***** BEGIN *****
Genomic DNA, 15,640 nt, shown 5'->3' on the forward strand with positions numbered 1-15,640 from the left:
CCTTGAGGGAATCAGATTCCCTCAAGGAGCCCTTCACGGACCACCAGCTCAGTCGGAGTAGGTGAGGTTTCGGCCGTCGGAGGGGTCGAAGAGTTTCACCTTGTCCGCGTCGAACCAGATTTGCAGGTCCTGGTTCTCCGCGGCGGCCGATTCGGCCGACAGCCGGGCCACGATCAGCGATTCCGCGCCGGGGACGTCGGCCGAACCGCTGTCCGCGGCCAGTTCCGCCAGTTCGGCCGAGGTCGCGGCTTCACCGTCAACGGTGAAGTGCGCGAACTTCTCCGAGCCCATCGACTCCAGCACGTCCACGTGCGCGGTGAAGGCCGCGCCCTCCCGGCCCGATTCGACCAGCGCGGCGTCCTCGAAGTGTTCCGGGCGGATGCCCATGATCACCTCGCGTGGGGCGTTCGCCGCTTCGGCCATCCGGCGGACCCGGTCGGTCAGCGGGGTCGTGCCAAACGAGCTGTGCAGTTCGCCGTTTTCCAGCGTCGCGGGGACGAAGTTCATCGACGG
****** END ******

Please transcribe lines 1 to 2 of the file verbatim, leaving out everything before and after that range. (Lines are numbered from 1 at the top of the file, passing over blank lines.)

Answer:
Genomic DNA, 15,640 nt, shown 5'->3' on the forward strand with positions numbered 1-15,640 from the left:
CCTTGAGGGAATCAGATTCCCTCAAGGAGCCCTTCACGGACCACCAGCTCAGTCGGAGTAGGTGAGGTTTCGGCCGTCGGAGGGGTCGAAGAGTTTCACCTTGTCCGCGTCGAACCAGATTTGCAGGTCCTGGTTCTCCGCGGCGGCCGATTCGGCCGACAGCCGGGCCACGATCAGCGATTCCGCGCCGGGGACGTCGGCCGAACCGCTGTCCGCGGCCAGTTCCGCCAGTTCGGCCGAGGTCGCGGCTTCACCGTCAACGGTGAAGTGCGCGAACTTCTCCGAGCCCATCGACTCCAGCACGTCCACGTGCGCGGTGAAGGCCGCGCCCTCCCGGCCCGATTCGACCAGCGCGGCGTCCTCGAAGTGTTCCGGGCGGATGCCCATGATCACCTCGCGTGGGGCGTTCGCCGCTTCGGCCATCCGGCGGACCCGGTCGGTCAGCGGGGTCGTGCCAAACGAGCTGTGCAGTTCGCCGTTTTCCAGCGTCGCGGGGACGAAGTTCATCGACGG